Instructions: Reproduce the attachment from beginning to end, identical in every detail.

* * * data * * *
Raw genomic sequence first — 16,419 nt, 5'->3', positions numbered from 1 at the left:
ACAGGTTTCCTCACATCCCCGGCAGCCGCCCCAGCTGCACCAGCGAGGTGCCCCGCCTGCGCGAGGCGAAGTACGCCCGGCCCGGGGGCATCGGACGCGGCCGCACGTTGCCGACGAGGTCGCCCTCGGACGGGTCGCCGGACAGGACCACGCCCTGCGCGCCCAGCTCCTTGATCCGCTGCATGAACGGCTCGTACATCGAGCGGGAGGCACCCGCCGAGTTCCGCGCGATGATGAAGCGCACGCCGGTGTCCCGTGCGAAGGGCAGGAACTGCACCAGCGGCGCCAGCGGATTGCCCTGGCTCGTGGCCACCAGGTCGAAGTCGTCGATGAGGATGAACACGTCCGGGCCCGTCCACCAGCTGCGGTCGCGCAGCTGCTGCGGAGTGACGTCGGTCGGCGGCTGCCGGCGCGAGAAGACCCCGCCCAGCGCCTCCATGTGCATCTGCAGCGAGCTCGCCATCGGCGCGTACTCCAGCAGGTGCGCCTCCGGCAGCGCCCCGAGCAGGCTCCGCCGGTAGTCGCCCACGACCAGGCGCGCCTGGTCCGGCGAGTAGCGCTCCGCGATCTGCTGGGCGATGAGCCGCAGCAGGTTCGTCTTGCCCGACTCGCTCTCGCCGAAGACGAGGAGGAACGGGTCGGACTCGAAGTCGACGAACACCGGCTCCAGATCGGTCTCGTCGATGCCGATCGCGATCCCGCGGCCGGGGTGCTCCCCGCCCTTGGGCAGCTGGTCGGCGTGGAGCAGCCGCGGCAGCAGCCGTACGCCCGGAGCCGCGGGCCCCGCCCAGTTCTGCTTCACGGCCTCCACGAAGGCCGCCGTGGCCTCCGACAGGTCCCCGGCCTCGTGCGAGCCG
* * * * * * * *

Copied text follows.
Raw genomic sequence first — 16,419 nt, 5'->3', positions numbered from 1 at the left:
ACAGGTTTCCTCACATCCCCGGCAGCCGCCCCAGCTGCACCAGCGAGGTGCCCCGCCTGCGCGAGGCGAAGTACGCCCGGCCCGGGGGCATCGGACGCGGCCGCACGTTGCCGACGAGGTCGCCCTCGGACGGGTCGCCGGACAGGACCACGCCCTGCGCGCCCAGCTCCTTGATCCGCTGCATGAACGGCTCGTACATCGAGCGGGAGGCACCCGCCGAGTTCCGCGCGATGATGAAGCGCACGCCGGTGTCCCGTGCGAAGGGCAGGAACTGCACCAGCGGCGCCAGCGGATTGCCCTGGCTCGTGGCCACCAGGTCGAAGTCGTCGATGAGGATGAACACGTCCGGGCCCGTCCACCAGCTGCGGTCGCGCAGCTGCTGCGGAGTGACGTCGGTCGGCGGCTGCCGGCGCGAGAAGACCCCGCCCAGCGCCTCCATGTGCATCTGCAGCGAGCTCGCCATCGGCGCGTACTCCAGCAGGTGCGCCTCCGGCAGCGCCCCGAGCAGGCTCCGCCGGTAGTCGCCCACGACCAGGCGCGCCTGGTCCGGCGAGTAGCGCTCCGCGATCTGCTGGGCGATGAGCCGCAGCAGGTTCGTCTTGCCCGACTCGCTCTCGCCGAAGACGAGGAGGAACGGGTCGGACTCGAAGTCGACGAACACCGGCTCCAGATCGGTCTCGTCGATGCCGATCGCGATCCCGCGGCCGGGGTGCTCCCCGCCCTTGGGCAGCTGGTCGGCGTGGAGCAGCCGCGGCAGCAGCCGTACGCCCGGAGCCGCGGGCCCCGCCCAGTTCTGCTTCACGGCCTCCACGAAGGCCGCCGTGGCCTCCGACAGGTCCCCGGCCTCGTGCGAGCCG